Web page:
A multi-million pound investment to transform Stoke-on-Trent’s most visited museum, show off the city’s refurbished Spitfire and boost the city centre economy has taken a step forward.
Stoke-on-Trent City Council unveiled plans for the flagship £6 million development of The Potteries Museum and Art Gallery in November, which will see a new eye-catching gallery created to house the iconic plane.
Through the investment, a glassed-front extension would be added to the museum housing a new visitor area for the Spitfire and café. The extension would provide an improved entrance to the museum and include work to create a high-quality public space between the museum and City Central Library. The works would further rejuvenate part of the city centre near to the Smithfield development – improvements designed to attract visitors, encourage business growth and generate income.
Now the city council’s cabinet has given the go-ahead for a project manager and design team to be appointed to take the scheme forward. It is hoped work could start on site early next year, with the entire project potentially completed by March 2020.
The Spitfire was carefully dismantled in January and taken away for restoration by Medway Aircraft Preservation Society, which is expected to take up to two years to complete the work. The team has recently repainted the Merlin engine and stripped the paint off the fuselage.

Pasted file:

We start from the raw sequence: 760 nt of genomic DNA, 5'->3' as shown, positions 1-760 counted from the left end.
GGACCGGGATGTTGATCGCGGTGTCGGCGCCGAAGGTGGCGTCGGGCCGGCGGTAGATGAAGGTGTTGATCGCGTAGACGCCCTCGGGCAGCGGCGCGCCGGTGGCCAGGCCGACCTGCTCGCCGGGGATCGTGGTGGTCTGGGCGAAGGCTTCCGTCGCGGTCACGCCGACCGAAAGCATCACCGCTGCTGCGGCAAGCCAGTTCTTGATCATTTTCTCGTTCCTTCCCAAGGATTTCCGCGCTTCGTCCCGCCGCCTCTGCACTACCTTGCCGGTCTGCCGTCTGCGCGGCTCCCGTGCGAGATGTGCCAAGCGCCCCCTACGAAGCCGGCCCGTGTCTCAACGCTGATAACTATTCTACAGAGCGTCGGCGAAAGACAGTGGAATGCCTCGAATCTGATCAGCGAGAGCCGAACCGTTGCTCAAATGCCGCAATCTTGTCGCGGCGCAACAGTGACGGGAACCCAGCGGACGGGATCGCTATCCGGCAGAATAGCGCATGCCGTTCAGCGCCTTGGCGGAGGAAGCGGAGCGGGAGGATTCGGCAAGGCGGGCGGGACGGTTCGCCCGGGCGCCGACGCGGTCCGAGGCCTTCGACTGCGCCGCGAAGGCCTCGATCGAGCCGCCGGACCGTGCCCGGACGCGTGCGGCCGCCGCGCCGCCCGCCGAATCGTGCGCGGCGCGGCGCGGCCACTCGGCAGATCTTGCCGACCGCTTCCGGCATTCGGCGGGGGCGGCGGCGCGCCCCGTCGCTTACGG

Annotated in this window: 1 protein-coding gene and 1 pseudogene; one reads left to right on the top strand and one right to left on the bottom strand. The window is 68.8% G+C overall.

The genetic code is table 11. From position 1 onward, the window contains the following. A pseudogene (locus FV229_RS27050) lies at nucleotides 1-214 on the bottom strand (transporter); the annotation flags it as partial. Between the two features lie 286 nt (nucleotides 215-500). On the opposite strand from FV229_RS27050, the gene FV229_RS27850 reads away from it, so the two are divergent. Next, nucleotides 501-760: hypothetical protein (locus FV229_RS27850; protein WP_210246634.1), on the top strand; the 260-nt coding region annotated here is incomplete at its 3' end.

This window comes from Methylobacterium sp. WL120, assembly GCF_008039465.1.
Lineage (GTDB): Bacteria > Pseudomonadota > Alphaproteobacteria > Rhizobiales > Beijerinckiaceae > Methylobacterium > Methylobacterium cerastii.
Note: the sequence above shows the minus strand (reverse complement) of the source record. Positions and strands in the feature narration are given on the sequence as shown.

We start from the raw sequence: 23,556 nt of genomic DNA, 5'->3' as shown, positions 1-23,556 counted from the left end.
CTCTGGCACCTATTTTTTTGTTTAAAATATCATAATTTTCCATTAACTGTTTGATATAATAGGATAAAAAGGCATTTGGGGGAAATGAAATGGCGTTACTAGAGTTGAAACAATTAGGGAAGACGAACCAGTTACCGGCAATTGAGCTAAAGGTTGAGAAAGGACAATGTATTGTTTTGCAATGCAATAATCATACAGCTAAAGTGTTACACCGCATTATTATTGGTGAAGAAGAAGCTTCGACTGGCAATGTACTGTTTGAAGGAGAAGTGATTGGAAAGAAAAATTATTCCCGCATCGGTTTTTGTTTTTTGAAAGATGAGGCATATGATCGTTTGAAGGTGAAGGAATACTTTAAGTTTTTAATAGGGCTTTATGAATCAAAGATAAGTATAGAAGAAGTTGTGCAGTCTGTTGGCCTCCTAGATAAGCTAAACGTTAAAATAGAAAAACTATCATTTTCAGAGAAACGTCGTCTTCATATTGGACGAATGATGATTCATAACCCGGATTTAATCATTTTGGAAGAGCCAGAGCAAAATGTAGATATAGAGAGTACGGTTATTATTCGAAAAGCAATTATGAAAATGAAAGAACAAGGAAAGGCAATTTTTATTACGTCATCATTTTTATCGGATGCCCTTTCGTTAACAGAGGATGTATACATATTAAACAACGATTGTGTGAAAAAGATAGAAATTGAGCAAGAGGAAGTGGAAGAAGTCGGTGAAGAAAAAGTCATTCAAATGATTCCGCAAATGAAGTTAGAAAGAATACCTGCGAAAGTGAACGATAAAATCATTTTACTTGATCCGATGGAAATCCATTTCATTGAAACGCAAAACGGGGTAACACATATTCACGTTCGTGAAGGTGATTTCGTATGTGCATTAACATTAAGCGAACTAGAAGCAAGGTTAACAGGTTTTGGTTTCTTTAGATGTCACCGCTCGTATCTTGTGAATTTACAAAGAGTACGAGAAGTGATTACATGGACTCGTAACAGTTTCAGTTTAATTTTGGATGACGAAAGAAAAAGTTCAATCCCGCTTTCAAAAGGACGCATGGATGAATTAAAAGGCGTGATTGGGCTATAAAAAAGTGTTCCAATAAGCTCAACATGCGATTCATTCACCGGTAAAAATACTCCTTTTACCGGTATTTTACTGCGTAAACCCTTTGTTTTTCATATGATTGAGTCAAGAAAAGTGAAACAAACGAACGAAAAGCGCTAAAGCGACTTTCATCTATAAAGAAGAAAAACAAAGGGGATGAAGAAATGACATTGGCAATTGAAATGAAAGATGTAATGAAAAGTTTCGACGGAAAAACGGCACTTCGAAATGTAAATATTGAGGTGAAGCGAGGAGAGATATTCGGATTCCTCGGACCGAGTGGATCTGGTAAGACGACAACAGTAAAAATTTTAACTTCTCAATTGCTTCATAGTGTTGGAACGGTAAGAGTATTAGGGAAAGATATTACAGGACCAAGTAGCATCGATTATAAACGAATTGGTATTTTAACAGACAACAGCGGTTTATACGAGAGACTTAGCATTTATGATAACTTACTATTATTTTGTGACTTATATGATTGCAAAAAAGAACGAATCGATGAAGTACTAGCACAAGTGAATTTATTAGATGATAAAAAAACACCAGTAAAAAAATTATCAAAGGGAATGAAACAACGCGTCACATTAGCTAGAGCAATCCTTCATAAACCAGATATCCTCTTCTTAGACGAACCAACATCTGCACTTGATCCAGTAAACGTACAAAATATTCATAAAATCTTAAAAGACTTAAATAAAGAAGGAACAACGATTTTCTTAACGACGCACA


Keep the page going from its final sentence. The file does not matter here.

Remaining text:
Cllr Daniel Jellyman, cabinet member for regeneration, transport and heritage, said: “With the Spitfire currently being carefully restored by experts, we need to start moving forward with plans for its new home at the museum for when that work is completed. The plans that have been drawn up would make a stunning addition to the city centre and provide a fitting setting to tell the story of our Spitfire, and of the role that one of our most famous sons played in a hugely significant chapter in the country’s history.
“As well as improving the museum, this development would enhance the city centre offer as a whole and attract more visitors and attention – it’s great news for residents and businesses.”
In 1972 the Spitfire was presented to the city as a gift from the Royal Air Force. It commemorates Reginald Mitchell’s birthplace in North Staffordshire, and that he received his education in Stoke-on-Trent.
Cllr Anthony Munday, cabinet member for greener city, development and leisure, said: “The Potteries Museum and Art Gallery is a fantastic resource for the city, attracting 150,000 visitors a year. This investment would take the venue to another level and make it even bigger and better. We are clear that we need to make investments that transform this city and this project is testimony to that approach.”
Once appointed, the design team would consult with museum support groups and other stakeholders as part of the development. Opportunities to comment on the design details would also be available during the planning application process.
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